The taxpayer has filed its responsive brief in Quality Stores, setting forth both its basic position that SUB payments are not FICA “wages” and responding in detail to the government’s contrary arguments. The taxpayer’s affirmative case begins with the income tax withholding provisions that the government has argued are irrelevant. The taxpayer argues that the payments are not “remuneration . . . for services” within the meaning of Code section 3401(a) and, in particular, cannot be “wages” because they fall within the category of payments that section 3402(o) describes in its title as “certain payments other than wages” and in the text provides that they “shall be treated as if [they] were a payment of wages.” That statutory argument is supplemented by examination of the legislative history of the passage of section 3402(o) and by a detailed parsing of other statutory provisions suggesting that Congress did not regard these payments as “wages.” The taxpayer also points to statements made by the Court about SUB benefits in another context in Coffy v. Republic Steel Corp., 447 U.S. 191 (1980), to the effect that such payments are not “compensation for work performed” because “they are contingent on the employees being thrown out of work.”
The brief also responds to the arguments made by the government. It dismisses the broad definition of FICA wages in Social Security Bd. v. Nierotko, 327 U.S. 358 (1946) — made in the context of back pay to a current employee — as not probative here where the recipient is not in a current employment relationship with the employer. The taxpayer also takes issue with the government’s reliance on the historical treatment of “dismissal payments,” arguing that these payments are not synonymous with SUB payments.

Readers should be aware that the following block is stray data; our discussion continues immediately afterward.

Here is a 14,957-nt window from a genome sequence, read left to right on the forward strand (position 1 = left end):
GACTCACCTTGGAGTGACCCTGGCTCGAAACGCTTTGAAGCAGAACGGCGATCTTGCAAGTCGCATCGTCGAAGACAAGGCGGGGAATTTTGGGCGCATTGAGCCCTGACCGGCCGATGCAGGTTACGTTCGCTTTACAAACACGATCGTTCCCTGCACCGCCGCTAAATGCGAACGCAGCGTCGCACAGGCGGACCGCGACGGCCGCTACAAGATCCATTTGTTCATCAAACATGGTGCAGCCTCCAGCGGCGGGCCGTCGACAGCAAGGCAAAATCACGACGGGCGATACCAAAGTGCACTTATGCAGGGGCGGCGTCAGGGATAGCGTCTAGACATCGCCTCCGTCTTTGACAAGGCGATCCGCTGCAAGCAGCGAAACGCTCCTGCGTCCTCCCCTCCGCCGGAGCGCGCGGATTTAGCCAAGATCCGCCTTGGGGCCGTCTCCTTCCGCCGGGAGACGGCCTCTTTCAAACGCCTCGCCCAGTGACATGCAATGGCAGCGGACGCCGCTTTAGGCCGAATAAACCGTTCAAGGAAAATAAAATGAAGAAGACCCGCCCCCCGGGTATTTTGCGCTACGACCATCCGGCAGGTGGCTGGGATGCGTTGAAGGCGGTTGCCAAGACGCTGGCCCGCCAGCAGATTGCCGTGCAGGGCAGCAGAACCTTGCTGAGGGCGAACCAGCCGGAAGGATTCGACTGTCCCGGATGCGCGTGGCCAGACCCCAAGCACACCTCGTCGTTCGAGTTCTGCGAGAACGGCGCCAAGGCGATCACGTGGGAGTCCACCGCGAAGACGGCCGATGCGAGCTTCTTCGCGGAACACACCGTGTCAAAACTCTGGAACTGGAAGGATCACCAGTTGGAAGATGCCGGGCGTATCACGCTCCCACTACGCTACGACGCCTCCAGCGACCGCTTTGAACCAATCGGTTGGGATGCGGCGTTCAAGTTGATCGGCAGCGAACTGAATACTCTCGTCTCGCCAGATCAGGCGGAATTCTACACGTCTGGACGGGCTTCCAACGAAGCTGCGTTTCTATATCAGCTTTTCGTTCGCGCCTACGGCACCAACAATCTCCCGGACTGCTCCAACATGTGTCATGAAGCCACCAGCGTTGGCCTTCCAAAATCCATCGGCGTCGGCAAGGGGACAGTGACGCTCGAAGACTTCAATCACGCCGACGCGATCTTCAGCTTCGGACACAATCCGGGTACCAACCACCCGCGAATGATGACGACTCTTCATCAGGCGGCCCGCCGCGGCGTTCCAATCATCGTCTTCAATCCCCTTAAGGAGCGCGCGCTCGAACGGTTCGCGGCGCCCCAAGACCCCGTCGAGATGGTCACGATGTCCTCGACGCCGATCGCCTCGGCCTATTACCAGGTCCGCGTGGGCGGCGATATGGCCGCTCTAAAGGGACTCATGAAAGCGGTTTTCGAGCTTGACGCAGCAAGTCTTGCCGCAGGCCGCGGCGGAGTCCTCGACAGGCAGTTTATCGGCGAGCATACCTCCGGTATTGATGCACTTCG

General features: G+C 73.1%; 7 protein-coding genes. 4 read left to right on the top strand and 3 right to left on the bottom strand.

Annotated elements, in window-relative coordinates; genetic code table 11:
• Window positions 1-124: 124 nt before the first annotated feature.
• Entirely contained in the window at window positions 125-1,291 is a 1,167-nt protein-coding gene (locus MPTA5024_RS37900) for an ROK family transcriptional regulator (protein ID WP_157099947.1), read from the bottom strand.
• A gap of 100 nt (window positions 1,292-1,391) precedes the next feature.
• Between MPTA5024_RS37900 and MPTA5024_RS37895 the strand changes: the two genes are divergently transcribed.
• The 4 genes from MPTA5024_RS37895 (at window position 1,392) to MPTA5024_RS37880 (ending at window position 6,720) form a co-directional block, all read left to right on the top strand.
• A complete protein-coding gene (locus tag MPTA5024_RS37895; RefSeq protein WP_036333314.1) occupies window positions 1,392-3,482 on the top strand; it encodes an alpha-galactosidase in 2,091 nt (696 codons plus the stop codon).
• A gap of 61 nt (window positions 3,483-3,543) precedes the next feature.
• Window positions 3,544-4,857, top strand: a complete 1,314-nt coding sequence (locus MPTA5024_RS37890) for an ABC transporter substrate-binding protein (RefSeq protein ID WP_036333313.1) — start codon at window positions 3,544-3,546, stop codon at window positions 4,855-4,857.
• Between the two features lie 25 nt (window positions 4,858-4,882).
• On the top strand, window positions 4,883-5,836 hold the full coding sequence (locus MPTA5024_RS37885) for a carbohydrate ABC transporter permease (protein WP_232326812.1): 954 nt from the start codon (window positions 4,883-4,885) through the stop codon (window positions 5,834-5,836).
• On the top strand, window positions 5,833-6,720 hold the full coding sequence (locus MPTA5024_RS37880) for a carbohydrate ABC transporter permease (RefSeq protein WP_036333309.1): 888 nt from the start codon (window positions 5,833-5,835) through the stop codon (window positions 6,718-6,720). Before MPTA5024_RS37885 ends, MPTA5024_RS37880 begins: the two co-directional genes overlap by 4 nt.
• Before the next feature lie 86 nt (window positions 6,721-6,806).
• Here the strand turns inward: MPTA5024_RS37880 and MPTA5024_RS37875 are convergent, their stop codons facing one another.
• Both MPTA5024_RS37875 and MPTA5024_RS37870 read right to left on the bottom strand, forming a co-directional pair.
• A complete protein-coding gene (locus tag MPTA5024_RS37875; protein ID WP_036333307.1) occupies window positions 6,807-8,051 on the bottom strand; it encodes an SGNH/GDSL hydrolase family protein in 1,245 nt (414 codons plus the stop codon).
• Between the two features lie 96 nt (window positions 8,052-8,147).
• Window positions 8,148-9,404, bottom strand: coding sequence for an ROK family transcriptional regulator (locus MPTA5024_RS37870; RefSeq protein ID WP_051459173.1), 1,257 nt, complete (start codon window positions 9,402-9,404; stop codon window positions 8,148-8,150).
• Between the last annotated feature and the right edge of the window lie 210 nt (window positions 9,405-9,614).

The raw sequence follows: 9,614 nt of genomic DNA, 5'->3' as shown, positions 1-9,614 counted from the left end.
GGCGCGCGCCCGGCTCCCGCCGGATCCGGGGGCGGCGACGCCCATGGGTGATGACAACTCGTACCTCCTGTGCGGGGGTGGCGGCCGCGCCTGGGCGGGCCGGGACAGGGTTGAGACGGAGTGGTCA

The taxpayer invokes the Court’s Rowan decision in support of its basic position that “wages” must be construed the same for both FICA purposes and income tax withholding purposes. As noted in our previous report, the government has chosen to oppose this argument without relying on the so-called “decoupling amendment” that Congress enacted in the wake of Rowan. The taxpayer disputes the government’s argument that the consistency rationale of Rowan is best served by treating SUB payments as “wages” for both purposes. To the contrary, the taxpayer argues, there is a sound policy reason for treating such payments as “wages” for income tax withholding (preventing a heavy year-end tax burden), but no corresponding policy reason to do so in the FICA context.